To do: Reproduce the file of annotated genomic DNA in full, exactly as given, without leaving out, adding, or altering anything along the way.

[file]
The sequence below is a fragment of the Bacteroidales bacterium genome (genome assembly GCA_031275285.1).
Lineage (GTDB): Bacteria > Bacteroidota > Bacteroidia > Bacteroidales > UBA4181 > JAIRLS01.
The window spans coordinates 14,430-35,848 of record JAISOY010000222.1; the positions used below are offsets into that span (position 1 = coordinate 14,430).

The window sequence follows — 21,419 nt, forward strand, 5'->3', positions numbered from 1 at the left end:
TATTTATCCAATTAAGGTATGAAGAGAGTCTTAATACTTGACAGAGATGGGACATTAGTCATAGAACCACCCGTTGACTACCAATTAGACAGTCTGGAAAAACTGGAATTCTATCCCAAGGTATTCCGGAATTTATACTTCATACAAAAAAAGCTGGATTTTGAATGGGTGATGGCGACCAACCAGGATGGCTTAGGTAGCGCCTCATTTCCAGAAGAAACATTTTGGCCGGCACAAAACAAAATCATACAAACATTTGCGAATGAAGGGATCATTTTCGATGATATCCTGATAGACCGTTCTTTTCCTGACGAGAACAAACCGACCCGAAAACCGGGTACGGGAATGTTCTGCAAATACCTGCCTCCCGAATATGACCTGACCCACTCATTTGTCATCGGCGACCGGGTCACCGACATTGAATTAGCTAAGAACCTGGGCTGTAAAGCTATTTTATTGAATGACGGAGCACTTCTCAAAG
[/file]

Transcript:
The sequence below is a fragment of the Bacteroidales bacterium genome (genome assembly GCA_031275285.1).
Lineage (GTDB): Bacteria > Bacteroidota > Bacteroidia > Bacteroidales > UBA4181 > JAIRLS01.
The window spans coordinates 14,430-35,848 of record JAISOY010000222.1; the positions used below are offsets into that span (position 1 = coordinate 14,430).

The window sequence follows — 21,419 nt, forward strand, 5'->3', positions numbered from 1 at the left end:
TATTTATCCAATTAAGGTATGAAGAGAGTCTTAATACTTGACAGAGATGGGACATTAGTCATAGAACCACCCGTTGACTACCAATTAGACAGTCTGGAAAAACTGGAATTCTATCCCAAGGTATTCCGGAATTTATACTTCATACAAAAAAAGCTGGATTTTGAATGGGTGATGGCGACCAACCAGGATGGCTTAGGTAGCGCCTCATTTCCAGAAGAAACATTTTGGCCGGCACAAAACAAAATCATACAAACATTTGCGAATGAAGGGATCATTTTCGATGATATCCTGATAGACCGTTCTTTTCCTGACGAGAACAAACCGACCCGAAAACCGGGTACGGGAATGTTCTGCAAATACCTGCCTCCCGAATATGACCTGACCCACTCATTTGTCATCGGCGACCGGGTCACCGACATTGAATTAGCTAAGAACCTGGGCTGTAAAGCTATTTTATTGAATGACGGAGCACTTCTCAAAG